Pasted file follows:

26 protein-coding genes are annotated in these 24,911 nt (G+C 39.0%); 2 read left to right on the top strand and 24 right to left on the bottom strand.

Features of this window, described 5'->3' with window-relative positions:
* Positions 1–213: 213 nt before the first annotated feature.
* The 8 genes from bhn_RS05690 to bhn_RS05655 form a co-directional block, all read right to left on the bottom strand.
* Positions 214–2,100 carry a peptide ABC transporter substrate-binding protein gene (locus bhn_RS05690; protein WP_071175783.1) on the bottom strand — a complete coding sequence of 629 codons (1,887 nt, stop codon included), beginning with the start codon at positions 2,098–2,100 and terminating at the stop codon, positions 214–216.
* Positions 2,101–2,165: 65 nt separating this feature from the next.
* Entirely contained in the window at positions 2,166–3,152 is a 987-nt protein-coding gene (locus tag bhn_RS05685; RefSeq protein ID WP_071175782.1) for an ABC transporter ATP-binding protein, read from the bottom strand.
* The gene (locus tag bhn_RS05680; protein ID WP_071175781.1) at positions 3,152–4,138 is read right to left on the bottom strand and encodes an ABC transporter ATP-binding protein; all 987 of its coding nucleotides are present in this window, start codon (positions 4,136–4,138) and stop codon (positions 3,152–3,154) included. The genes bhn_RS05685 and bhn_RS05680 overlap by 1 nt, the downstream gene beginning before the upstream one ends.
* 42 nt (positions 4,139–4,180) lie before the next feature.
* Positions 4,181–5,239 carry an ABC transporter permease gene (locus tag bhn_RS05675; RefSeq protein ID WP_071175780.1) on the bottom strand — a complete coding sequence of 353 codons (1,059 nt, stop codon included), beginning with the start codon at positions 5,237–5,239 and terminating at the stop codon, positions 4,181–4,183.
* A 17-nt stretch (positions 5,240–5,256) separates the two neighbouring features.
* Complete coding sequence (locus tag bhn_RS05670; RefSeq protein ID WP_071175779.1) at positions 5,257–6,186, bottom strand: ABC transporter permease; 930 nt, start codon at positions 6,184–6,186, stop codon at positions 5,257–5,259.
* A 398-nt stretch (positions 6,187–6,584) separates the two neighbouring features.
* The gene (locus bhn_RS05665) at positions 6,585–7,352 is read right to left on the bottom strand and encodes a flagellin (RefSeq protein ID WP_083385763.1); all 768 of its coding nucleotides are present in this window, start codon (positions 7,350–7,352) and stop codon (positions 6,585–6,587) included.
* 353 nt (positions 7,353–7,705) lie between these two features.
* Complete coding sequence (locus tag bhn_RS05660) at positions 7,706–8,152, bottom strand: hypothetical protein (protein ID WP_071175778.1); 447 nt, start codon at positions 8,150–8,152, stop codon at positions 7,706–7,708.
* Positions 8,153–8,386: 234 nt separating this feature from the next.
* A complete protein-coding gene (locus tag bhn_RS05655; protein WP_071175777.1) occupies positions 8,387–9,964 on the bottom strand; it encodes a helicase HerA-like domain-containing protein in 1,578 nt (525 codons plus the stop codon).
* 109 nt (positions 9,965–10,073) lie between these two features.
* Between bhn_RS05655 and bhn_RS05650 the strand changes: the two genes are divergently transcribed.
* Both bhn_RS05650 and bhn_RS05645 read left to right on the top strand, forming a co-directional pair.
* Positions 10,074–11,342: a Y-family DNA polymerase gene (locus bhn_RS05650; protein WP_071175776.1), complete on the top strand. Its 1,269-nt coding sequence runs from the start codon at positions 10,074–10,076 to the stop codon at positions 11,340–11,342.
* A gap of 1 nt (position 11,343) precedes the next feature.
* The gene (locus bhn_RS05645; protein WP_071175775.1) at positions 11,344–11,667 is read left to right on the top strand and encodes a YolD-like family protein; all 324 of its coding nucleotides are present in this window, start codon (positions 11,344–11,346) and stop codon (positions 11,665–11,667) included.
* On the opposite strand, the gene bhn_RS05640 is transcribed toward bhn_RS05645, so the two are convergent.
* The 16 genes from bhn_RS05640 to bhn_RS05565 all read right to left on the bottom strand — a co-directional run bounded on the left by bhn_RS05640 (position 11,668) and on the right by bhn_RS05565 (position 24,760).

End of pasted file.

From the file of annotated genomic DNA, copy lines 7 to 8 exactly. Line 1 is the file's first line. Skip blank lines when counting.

* Entirely contained in the window at positions 2,166–3,152 is a 987-nt protein-coding gene (locus tag bhn_RS05685; RefSeq protein ID WP_071175782.1) for an ABC transporter ATP-binding protein, read from the bottom strand.
* The gene (locus tag bhn_RS05680; protein ID WP_071175781.1) at positions 3,152–4,138 is read right to left on the bottom strand and encodes an ABC transporter ATP-binding protein; all 987 of its coding nucleotides are present in this window, start codon (positions 4,136–4,138) and stop codon (positions 3,152–3,154) included. The genes bhn_RS05685 and bhn_RS05680 overlap by 1 nt, the downstream gene beginning before the upstream one ends.